The EPA’s latest proposal to restrict pesticide use is causing alarm among soybean growers. The American Soybean Association’s Chief Economist Scott Gerlt says the Environmental Protection Agency’s proposed pilot to protect endangered species well before years’-long reviews is so broad, it could put some producers out of business.
He says, “It would affect about 13 million acres of cropland, of which about five million acres are soybeans. And really, it’s not sustainable.”
Gerlt says the “Vulnerable Species Pilot Project” under a court settlement could erase profit margins by requiring mitigation in areas with ranges for 27 endangered species. One example is in runoff controls. Gerlt says, “Annualized costs, that’s about 150 dollars an acre that you’re draining. And so, that’s about the average cost of the value-added to the land for agriculture. And so, that’s the real concern is that it would put a lot of these acres out of Ag production in these affected areas.”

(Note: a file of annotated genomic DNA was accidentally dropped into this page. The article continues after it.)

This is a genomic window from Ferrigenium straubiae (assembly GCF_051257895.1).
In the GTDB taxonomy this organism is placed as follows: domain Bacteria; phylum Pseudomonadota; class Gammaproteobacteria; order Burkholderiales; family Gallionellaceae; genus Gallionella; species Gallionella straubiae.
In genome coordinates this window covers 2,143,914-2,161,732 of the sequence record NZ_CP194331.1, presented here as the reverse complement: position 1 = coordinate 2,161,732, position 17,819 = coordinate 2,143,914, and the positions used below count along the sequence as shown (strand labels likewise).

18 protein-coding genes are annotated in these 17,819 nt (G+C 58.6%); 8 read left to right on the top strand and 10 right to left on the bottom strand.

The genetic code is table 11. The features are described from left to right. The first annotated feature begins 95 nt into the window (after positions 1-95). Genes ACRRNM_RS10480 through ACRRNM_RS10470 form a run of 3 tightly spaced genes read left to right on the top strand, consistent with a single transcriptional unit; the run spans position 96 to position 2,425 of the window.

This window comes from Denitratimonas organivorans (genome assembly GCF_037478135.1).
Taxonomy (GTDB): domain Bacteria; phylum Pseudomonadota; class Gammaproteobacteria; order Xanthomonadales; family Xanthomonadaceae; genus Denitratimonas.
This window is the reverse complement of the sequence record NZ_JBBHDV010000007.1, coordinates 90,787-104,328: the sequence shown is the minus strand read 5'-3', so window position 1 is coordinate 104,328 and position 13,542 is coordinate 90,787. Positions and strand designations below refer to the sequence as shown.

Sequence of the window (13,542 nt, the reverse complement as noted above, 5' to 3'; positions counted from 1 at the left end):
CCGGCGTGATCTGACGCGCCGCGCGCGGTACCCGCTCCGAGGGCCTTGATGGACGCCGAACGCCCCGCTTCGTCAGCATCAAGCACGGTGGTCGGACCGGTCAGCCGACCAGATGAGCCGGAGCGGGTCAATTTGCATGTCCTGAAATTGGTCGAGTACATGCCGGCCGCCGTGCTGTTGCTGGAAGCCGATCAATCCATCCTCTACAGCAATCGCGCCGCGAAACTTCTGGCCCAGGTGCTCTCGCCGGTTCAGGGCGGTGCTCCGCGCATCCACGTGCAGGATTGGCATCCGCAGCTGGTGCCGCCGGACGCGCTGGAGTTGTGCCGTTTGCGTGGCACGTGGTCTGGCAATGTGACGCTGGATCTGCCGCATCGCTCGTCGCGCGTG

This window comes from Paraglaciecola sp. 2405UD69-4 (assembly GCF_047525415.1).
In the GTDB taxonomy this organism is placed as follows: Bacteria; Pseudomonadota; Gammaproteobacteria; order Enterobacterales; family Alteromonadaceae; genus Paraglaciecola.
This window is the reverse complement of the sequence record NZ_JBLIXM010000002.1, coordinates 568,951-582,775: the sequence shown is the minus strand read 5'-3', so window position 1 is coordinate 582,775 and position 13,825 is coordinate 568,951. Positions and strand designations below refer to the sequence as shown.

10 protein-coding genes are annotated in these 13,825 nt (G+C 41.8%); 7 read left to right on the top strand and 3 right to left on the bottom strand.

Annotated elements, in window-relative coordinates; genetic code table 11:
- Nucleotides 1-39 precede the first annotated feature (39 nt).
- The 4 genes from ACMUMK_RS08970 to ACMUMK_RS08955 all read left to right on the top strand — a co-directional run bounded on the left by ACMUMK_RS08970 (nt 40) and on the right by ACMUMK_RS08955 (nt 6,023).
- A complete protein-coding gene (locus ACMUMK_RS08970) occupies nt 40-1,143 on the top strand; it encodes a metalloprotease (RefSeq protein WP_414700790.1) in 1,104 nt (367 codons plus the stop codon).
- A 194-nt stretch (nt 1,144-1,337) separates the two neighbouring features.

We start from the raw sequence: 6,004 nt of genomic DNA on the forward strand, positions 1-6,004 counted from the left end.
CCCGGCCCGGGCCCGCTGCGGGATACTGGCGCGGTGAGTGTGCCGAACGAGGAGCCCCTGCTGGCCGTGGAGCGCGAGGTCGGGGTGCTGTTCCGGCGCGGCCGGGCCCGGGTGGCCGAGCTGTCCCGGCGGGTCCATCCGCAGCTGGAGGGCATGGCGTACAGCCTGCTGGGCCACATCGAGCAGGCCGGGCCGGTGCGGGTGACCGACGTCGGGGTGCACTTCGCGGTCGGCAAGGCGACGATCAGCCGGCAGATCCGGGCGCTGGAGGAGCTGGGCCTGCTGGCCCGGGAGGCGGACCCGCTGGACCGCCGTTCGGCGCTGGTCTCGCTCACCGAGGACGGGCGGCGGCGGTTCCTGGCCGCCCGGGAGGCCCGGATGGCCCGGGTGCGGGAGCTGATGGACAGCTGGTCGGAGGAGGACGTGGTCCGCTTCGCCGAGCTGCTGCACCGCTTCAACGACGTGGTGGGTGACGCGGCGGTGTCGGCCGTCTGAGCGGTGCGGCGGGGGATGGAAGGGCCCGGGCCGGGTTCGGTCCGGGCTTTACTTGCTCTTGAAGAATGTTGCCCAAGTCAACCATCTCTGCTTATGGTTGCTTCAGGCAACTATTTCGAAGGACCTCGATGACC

Buffers and filter strips could run 100 to 200 dollars more per acre. Gerlt says USDA has also weighed in with EPA.
Gerlt says, “USDA is pretty skeptical of this proposal, as well. They think that this could have a very large negative impact and that the EPA could do things that are a lot more targeted and not so negative. As one part of this proposal, if you’re in certain areas, you have to consult (the) Fish and Wildlife Service at least three months before applications. USDA is skeptical that Fish and Wildlife Service has the manpower to even do this.”
ASA says the EPA could expand its pilot beyond the 27 species first affected. The agency has until the end of next September to decide the program’s final scope.